After it was all cooked there was order and structure as several more responsible-types spent at least an hour or two butchering and slicing meat. On the other hand, a few of us hovered around the head, tearing out chunks of cheek with our hands and generally going-to-town in a most ravenous manner. It was heavenly.


Ever since partaking in this tradition, my patriotism has easily doubled. I love America now more than ever and hope to go back to Chicago in 2011 for my third annual Patriotic Independence Gathering.

Sunday, July 18, 2010

Brunch at Denver's Parallel 17

I went to Parallel 17 for the first time a few weeks ago for brunch armed with my wife's DINR cards. When I later sat down to write about it I became interested in knowing more about the head chef, Mary Nguyen. While perusing the standard online resources (that is, I Googled her name) I found myself re-reading her two-part interview in the Westword from November 2009.

As I read the interview for the second time, I remember thinking the same thing that I thought the first time I read it but had since forgotten (such is the novelty of poor memory): she seemed as down-to-earth and unpretentious as many of Denver's finest chefs. I agreed with a lot of her answers, like when asked about current Denver culinary genius, she gave a shout to the poorly represented, "...hole-in-the-wall places that serve amazing ethnic food." Exactly. She even went further to say that her favorite restaurant is Shish Kabob Grill on Colfax and Grant, citing her admiration for the hard-working family running the place.  "[I]mmigrant dreams and hard work," she says, "It's what this country is built on." Couldn't agree more.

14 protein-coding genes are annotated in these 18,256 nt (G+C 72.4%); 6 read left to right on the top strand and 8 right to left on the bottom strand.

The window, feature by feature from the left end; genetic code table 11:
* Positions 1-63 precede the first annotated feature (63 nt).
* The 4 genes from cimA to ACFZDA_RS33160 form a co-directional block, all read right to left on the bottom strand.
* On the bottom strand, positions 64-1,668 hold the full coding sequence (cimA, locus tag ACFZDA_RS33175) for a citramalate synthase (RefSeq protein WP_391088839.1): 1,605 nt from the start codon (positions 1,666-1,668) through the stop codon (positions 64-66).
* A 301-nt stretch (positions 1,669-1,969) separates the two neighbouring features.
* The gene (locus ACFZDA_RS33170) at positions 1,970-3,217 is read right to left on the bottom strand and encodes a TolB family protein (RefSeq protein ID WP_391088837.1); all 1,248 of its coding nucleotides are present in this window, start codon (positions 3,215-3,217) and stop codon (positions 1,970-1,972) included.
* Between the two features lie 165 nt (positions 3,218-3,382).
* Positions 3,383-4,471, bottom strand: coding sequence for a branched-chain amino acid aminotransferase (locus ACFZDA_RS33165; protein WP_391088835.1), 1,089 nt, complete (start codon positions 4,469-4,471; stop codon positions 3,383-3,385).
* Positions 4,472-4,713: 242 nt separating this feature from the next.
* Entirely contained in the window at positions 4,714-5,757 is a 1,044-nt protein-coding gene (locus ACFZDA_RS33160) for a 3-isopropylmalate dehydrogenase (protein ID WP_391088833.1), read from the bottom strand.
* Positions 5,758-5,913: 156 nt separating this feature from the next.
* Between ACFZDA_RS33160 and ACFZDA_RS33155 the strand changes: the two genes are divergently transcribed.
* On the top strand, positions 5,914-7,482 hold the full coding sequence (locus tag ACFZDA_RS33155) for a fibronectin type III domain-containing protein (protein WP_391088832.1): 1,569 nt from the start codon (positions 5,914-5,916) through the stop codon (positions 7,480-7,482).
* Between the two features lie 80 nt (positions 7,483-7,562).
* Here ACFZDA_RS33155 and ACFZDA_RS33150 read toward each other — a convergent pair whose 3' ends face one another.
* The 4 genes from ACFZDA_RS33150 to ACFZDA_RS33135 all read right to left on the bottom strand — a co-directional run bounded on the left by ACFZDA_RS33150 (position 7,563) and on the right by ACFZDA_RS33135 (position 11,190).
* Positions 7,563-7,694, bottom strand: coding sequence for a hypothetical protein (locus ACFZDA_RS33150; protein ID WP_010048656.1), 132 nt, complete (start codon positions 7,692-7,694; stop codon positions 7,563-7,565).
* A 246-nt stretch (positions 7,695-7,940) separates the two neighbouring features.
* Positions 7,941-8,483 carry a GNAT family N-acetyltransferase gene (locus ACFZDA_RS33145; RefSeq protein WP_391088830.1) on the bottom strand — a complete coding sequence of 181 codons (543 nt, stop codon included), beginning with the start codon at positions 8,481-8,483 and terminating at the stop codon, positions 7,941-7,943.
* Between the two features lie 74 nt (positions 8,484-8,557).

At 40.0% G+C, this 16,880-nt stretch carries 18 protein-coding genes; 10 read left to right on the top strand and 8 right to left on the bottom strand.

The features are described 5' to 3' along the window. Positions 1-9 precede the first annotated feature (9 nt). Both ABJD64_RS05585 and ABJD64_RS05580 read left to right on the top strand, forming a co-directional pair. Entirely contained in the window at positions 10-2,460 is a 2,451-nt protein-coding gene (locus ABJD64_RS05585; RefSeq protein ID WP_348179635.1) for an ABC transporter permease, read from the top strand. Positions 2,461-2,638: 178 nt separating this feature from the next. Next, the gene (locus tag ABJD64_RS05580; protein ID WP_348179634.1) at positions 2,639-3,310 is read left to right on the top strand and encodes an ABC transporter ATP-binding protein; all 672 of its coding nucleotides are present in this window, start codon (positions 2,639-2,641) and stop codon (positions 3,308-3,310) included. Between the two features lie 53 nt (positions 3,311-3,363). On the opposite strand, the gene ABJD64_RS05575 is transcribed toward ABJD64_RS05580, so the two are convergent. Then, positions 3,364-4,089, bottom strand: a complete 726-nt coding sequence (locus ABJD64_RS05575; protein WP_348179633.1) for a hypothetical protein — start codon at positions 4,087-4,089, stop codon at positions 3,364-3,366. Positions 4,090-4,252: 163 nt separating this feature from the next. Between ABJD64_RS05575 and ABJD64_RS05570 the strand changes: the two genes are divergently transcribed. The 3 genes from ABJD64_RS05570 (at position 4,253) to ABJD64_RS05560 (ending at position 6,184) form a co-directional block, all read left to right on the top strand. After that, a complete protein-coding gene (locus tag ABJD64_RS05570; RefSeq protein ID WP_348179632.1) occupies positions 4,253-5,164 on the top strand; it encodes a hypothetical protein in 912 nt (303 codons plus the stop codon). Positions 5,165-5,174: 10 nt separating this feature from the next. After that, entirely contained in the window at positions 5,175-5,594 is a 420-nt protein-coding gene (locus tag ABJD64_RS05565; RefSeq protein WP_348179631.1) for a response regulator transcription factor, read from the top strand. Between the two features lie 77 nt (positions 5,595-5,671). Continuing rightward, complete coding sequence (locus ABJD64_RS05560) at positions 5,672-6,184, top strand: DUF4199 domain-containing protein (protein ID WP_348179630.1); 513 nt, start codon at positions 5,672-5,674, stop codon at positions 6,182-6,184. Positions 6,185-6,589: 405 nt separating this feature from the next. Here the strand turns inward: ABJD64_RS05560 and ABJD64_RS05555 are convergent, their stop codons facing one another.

Then I re-read the part about her toothpaste tube full of duck-liver mousse that her European husband has smuggled in on a regular basis. It's not the illicit transport of perishable non-FDA approved food items that excited me--though I do admire it--but the fact that I have long dreamed of portable pȃté in toothpaste form. In fact, I wrote about it after a trip last year to Toronto, where I had a divine chicken liver and foie gras mousse at Cava that I thought should immediately be available in toothpaste form (and if it was I would be equally as well-stocked as Chef Nguyen). The fact that Chef Nguyen and her family keep a supply of toothpaste tube pȃté handy-- in fact they can't live without it -- can only lead to the conclusion that they have discriminating taste and are upstanding citizens of high moral fiber. Or, at least, they really like pȃté.

My wife and I also really like pȃté. And we also really like Vietnamese food. For this latter reason I was very excited to try Parallel 17.


I went with a large group of people that we can loosely refer to as the Asian crew. We were able to order a lot of items from the brunch menu, and among them was a plain plate of scrambled eggs, potatoes and fruit--or what is known as a "choke order" in a restaurant like this (I think he was hungover to be fair). But besides the uninspiring egg plate we were otherwise surprised, pleased, happy, satiated, enamored.